Festivals have the tough job of establishing a consistent lineup. It will speak volumes about the kind of festival they are, the environment they want to set, what crowd they want to attract. It’s tough. There are so many factors in play — from the appeal to the viability, which all falls under a single budget. Coachella made the controversial (and frankly, a little bit odd) decision to put hard rockers AC/DC and hip-hop superstar Drake as equal headliners. Reading & Leeds are under fire for adding an appalling total of eight acts that feature female members, making the whole three days an unwavering sausage fest.
For Sing Jazz, they had to step up this year. Jazz doesn’t exactly have the perfect grasp on a new generation of music lovers, although it lives on healthily through young, exciting acts. The thing with jazz, like we’ve highlighted before, it has been constantly redefined and has had its elements blend into other styles. To some people, Kenny G is jazz. Miles Davis is jazz. Badbadnotgood is jazz. The meaning of ‘jazz music’ has barely been singular, not since Miles Davis made his defining statement in his groundbreaking 1956 record Kind of Blue.
This song, along with the whole of Kind of Blue, is essential listening if you haven't heard it yet.
So it isn’t easy to contain ‘jazz’ into a constrained definition, which leads us to Sing Jazz’s unveiling of their headliner: Jessie J. Yes, the Jessie J who dominated the charts with that song you hear on the radio all the time — or the equally-satisfying shred, if you know your internet memes enough. A pop singer headlining a jazz festival? Absurd! Crazy! She’s not jazz! The cries of many a jazz aficionado and pop-head. It’s understandable. What does Jessie J, a pop superstar who hangs out with Ariana Grande and Nikki Minaj, have in common with Bobby McFerrin or Chaka Khan? Well, as it turns out, more than you think.
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Jessie J first broke into the mainstream consciousness when her fiery anthem ‘Do It Like a Dude’ entered the charts. Before that, she was just Jessica Cornish — pop songwriter extraordinaire, at the disposal of artists like Miley Cyrus and Chris Brown. But now, she’s one of pop’s most beloved artists, sitting comfortably in Billboard charts with her recent hit ‘Bang Bang’. Jessie J has managed to make a successful career out of making pop music, with an instrument that’s stunningly powerful — her voice.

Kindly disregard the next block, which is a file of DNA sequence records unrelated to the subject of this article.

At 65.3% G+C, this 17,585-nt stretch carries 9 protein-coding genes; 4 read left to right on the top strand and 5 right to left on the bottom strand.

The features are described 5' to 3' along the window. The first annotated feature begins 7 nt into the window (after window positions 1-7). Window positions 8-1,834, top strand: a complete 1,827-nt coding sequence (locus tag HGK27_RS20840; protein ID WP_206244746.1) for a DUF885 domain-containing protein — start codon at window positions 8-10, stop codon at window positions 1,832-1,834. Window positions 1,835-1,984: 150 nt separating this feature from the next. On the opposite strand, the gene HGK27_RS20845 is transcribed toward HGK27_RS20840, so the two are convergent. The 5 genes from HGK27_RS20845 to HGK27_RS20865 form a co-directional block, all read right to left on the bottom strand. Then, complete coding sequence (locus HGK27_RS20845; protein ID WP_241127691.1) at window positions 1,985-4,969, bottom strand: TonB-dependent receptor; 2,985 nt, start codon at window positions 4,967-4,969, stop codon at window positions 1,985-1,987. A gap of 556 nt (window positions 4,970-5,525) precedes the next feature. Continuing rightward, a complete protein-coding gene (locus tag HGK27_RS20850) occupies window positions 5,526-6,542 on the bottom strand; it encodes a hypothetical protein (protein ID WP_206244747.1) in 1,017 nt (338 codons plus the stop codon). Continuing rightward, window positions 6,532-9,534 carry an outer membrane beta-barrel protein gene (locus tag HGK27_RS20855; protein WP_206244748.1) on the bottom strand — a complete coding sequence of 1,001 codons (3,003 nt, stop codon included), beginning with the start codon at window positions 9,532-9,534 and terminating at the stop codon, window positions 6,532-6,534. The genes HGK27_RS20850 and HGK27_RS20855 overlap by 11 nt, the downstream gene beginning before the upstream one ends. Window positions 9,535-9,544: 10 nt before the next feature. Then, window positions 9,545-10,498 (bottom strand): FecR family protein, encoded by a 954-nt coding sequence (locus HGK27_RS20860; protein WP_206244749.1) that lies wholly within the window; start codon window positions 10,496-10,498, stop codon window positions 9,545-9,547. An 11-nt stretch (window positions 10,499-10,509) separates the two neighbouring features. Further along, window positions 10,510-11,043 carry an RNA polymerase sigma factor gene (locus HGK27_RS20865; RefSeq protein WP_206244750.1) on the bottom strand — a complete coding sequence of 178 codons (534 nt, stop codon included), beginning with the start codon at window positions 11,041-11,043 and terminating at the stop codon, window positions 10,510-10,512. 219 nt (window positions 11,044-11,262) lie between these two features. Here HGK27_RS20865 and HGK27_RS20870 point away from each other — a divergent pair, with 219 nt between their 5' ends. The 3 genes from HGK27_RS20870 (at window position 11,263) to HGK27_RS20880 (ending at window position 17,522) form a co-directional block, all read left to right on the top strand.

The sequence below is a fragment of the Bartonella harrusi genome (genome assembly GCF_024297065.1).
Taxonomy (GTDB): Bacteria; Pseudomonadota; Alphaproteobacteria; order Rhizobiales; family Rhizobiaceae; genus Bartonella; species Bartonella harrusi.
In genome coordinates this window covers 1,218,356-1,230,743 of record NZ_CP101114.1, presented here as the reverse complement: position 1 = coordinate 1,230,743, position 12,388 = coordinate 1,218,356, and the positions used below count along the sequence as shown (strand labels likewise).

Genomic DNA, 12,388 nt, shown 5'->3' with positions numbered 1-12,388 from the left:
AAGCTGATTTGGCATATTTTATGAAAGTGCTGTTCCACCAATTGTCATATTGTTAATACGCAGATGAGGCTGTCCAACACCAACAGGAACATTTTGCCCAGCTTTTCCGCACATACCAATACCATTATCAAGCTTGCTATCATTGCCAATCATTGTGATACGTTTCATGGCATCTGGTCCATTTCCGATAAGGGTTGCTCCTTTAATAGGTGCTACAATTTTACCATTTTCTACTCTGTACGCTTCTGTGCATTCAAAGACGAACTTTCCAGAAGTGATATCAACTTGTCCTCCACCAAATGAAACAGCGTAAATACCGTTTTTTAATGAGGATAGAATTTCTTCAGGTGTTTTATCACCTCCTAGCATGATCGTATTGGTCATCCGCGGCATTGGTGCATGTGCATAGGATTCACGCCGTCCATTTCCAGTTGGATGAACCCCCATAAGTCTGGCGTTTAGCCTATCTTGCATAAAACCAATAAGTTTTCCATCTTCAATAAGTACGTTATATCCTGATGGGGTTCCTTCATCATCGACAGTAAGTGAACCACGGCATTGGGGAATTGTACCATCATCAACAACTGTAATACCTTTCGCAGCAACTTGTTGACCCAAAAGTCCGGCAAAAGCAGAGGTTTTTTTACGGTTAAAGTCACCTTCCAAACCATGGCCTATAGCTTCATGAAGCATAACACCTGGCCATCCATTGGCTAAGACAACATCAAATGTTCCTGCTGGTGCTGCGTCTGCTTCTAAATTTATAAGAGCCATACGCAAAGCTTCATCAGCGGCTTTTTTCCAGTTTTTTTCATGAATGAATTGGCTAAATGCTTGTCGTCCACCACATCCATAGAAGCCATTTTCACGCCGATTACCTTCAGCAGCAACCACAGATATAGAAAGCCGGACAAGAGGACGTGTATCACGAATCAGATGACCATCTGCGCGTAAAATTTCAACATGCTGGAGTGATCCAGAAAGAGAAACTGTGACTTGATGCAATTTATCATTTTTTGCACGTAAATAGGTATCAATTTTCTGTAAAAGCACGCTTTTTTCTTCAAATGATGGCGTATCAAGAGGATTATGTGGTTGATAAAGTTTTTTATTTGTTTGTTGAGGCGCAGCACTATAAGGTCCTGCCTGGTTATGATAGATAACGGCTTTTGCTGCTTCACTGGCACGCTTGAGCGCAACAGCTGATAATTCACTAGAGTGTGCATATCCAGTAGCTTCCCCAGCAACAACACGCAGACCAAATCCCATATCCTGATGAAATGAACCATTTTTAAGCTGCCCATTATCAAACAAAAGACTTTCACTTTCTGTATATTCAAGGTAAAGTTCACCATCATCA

Jessie J, pictured, presumably listening to her own voice in playback because it's that good.Sweet Talker was Jessie J’s third and latest album, released on October 10 last year. While she fared unsurprisingly well in sales, critics were overall mixed. Criticisms were drawn towards the songwriting and production but one thing most of them could agree on: she’s got one heck of a voice. So what does that have to do with her headlining Sing Jazz? Take a look at some of the other vocalists set to perform. None of these other vocalists on the lineup are strictly ‘jazz’ per se. Chaka Khan is revered as a vocal powerhouse while still achieving pop hits in her lifetime. Bobby McFerrin has amazing vocal improvisation skills even though he’s best known for his feel-good tune ‘Don’t Worry Be Happy’.
What matters is that they’ve always had jazz in their music, whether it’s evident or not. For a pop star like Jessie J, she’s remarkably soulful. Her voice rings with power and absolute control — something most current pop stars don’t usually possess. She’s also a huge proponent in infusing soul and R&B into her pop compositions. Her slot at Sing Jazz doesn’t just signify the festival’s aim to be friendlier towards a younger crowd, it’s a validation that a young star like her — who exists outside of the jazz circle — has talent, the kind of talent they recognize is in line with what they believe jazz to stand for.
So you can either continue to be baffled by Sing Jazz’s appreciation of mainstream music or you can enjoy an artist like Jessie J for her merits. A festival should be a celebration in music and sometimes genres can even be redundant. At the end of the day, Jessie J's got a fantastic voice and she loves improvising — the mark of an excellent performer. What we also know is, you should go to Sing Jazz and just expect a fun show.
This article is part of a series promoting the Singapore International Jazz Festival, happening on 5 - 8 March 2015.